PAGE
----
“A key question regarding the new Omicron outbreak is whether disease severity is similar, milder or more severe than with the other variants, given the large number of Omicron mutations.

“The best indicator of disease severity is measured by the in-hospital death rate. There were 10 deaths in the [patients studied] in the past two weeks, making up 6.6% of the 166 admissions. Four deaths were in adults aged 26-36 and five deaths were in adults over 60. One death was in a child in whom the cause of deaths was unrelated to Covid-19.

“There were no Covid-19-related deaths among 34 admissions in the paediatric Covid wards over the last two weeks. This compares favourably to the proportion of deaths at the complex over the past 18 months, which was 17%.

“Death rates over the last two weeks as well as over the past 18 months are lower than the overall in-hospital death rate of 23% for the country over all previous waves, as reported by the NICD.”

The latest epidemiological report for South Africa, issued by the NICD, said there was a 314.6% increase in the number of new cases detected in the past week as compared to two weeks ago.

Gauteng has 71% of all new cases.

Gauteng has reported the highest weekly incidence rate (312.3 cases per 100,000 persons), followed by North West (70.6 cases per 100,000 persons), Western Cape (62.8 cases per 100,000 persons), and other provinces reported below 60 cases per 100,000 persons.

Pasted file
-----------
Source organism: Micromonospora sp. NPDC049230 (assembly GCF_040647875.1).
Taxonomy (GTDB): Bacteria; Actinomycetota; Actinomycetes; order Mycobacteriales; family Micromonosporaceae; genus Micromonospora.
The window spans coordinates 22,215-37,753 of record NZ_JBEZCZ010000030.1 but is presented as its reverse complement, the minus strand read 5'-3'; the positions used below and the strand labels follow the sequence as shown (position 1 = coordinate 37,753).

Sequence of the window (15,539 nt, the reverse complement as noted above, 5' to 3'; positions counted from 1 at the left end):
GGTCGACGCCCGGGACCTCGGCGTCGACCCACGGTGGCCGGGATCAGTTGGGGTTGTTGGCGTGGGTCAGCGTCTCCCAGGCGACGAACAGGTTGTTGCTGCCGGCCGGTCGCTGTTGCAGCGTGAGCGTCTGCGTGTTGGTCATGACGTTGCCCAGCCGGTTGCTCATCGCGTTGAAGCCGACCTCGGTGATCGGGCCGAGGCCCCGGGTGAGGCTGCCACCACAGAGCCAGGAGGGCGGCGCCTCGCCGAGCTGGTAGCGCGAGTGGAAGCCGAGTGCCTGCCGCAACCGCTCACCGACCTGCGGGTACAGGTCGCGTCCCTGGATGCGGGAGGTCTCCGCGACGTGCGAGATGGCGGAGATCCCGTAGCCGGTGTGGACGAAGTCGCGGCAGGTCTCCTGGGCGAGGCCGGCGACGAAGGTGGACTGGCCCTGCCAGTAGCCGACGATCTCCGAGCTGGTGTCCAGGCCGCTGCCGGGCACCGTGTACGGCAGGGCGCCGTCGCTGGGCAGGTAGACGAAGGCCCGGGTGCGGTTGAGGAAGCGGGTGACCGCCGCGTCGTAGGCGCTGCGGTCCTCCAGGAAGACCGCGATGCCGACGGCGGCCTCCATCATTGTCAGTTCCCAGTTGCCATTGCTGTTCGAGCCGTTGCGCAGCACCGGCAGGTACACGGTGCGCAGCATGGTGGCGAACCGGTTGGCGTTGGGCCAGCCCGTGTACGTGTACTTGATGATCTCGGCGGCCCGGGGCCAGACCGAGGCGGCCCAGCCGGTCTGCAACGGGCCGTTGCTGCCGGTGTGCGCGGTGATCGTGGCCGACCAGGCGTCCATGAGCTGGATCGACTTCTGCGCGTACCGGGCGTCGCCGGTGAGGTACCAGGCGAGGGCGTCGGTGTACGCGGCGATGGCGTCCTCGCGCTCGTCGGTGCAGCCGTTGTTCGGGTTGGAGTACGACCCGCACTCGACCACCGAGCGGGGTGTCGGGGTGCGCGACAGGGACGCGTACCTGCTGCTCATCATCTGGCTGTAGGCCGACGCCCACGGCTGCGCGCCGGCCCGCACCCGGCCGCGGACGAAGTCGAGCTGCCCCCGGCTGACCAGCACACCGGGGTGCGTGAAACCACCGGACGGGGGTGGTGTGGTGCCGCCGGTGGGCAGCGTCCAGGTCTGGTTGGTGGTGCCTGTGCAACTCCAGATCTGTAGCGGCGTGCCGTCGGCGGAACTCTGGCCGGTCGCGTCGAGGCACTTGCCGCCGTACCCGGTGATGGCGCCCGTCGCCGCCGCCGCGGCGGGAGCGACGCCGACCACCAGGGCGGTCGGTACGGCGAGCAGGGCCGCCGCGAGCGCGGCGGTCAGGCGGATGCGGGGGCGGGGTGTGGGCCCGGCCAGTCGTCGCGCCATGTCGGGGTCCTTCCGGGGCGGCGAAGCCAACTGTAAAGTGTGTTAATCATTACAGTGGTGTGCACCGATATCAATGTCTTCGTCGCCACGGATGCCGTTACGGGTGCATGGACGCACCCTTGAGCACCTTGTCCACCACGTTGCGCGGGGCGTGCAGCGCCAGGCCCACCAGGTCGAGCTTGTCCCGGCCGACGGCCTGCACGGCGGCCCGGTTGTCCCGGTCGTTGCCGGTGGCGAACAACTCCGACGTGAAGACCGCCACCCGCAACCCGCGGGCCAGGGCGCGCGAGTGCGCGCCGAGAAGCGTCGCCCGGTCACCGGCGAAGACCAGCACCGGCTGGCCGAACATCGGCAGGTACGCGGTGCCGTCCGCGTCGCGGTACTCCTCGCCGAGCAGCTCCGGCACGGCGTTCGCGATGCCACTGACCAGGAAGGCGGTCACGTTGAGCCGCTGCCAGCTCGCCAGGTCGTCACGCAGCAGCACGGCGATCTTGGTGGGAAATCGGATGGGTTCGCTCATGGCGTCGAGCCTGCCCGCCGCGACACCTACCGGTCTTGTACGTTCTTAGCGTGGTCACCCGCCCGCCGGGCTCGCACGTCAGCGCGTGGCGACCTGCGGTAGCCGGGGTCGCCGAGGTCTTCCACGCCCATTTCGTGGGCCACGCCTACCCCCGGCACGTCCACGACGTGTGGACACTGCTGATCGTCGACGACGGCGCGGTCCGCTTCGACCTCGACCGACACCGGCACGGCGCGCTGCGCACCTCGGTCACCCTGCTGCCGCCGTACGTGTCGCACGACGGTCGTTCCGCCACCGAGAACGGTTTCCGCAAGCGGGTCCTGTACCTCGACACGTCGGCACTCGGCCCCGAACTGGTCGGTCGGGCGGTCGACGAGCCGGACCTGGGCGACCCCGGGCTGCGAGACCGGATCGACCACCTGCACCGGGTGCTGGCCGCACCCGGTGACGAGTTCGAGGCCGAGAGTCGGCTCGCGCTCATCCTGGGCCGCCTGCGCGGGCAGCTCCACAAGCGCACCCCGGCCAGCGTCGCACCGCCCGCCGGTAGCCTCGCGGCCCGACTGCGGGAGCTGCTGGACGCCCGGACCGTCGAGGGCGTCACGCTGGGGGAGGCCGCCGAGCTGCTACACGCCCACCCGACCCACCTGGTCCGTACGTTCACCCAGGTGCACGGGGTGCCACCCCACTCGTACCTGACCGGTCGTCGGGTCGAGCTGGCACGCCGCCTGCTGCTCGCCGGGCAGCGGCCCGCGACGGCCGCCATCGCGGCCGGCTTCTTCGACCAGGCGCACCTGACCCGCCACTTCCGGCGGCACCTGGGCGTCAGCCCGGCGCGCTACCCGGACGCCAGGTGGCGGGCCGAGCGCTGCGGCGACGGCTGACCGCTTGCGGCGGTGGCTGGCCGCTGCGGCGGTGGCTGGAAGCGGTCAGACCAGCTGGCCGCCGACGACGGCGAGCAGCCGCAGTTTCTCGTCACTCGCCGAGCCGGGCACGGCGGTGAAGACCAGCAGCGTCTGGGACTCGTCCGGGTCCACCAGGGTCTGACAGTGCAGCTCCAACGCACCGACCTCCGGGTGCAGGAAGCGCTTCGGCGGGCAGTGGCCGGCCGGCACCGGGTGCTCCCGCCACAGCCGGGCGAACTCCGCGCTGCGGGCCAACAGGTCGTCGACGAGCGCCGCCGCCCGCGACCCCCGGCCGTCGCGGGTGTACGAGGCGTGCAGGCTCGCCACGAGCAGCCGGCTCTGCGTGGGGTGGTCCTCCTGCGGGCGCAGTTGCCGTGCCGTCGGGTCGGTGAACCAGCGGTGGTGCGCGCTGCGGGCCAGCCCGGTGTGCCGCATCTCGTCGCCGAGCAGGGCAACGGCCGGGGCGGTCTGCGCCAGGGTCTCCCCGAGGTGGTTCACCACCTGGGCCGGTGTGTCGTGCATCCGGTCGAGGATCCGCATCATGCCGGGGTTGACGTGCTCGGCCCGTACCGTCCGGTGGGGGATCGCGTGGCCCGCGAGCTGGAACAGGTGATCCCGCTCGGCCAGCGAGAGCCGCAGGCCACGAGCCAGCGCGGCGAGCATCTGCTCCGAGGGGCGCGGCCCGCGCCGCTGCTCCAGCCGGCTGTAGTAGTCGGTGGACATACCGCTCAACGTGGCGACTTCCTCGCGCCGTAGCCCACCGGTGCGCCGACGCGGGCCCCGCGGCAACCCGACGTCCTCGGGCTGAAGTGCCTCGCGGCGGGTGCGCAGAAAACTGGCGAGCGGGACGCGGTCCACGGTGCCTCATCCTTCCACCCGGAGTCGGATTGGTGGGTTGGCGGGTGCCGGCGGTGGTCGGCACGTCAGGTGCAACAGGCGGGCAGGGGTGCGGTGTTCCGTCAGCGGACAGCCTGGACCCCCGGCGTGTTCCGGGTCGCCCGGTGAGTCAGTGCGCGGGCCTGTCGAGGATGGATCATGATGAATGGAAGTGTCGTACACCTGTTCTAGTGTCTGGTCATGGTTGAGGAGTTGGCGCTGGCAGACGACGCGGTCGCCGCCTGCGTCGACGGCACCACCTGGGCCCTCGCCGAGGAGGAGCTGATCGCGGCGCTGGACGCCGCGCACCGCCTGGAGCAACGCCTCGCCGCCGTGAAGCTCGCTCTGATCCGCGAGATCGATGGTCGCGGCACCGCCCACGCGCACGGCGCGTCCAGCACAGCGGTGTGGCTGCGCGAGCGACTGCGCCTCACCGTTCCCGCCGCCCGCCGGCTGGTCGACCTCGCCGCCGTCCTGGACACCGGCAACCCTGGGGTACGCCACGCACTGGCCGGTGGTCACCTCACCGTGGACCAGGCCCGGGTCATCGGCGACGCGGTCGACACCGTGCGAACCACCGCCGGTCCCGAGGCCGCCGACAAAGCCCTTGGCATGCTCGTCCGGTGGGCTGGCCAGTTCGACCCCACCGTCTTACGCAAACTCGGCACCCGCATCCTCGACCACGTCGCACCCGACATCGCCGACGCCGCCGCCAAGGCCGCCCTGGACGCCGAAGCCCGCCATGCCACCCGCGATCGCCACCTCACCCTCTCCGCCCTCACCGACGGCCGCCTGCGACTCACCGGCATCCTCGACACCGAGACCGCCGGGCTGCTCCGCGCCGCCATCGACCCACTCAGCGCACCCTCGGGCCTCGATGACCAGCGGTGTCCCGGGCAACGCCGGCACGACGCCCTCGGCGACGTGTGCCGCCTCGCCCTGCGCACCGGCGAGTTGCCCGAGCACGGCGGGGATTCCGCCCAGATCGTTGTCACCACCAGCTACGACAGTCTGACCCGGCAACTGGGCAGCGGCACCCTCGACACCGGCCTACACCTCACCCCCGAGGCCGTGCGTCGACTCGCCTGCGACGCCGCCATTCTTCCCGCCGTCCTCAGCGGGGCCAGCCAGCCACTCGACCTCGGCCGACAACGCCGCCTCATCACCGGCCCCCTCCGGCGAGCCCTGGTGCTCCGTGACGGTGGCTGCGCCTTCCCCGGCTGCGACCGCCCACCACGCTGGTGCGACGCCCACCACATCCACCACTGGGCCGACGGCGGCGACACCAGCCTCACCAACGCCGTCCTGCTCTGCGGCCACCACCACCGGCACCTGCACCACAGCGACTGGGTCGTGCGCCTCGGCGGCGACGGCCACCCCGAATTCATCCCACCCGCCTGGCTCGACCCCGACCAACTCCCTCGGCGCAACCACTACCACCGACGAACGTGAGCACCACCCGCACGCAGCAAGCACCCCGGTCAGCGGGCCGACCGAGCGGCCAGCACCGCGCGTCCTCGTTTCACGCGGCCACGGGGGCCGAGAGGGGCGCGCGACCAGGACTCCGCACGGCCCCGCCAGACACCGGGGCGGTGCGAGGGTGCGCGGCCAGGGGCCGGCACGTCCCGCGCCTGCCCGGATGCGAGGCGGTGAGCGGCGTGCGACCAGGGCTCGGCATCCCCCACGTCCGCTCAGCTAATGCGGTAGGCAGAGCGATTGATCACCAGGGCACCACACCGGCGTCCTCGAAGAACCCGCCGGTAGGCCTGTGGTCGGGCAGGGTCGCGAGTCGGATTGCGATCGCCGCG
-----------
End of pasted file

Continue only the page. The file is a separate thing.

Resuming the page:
Hospital surveillance indicated a drop in hospital admissions on Wednesday to 1,459, from 3,390 last week. There are currently 148 patients on ventilators countrywide and 4,252 people in hospital with Covid-19. Covid-19 related deaths decreased from 95 last week to 48 this week. DM/MC

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"Information pertaining to Covid-19, vaccines, how to control the spread of the virus and potential treatments is ever-changing. Under the South African Disaster Management Act Regulation 11(5)(c) it is prohibited to publish information through any medium with the intention to deceive people on government measures to address COVID-19. We are therefore disabling the comment section on this article in order to protect both the commenting member and ourselves from potential liability. Should you have additional information that you think we should know, please email [email protected]"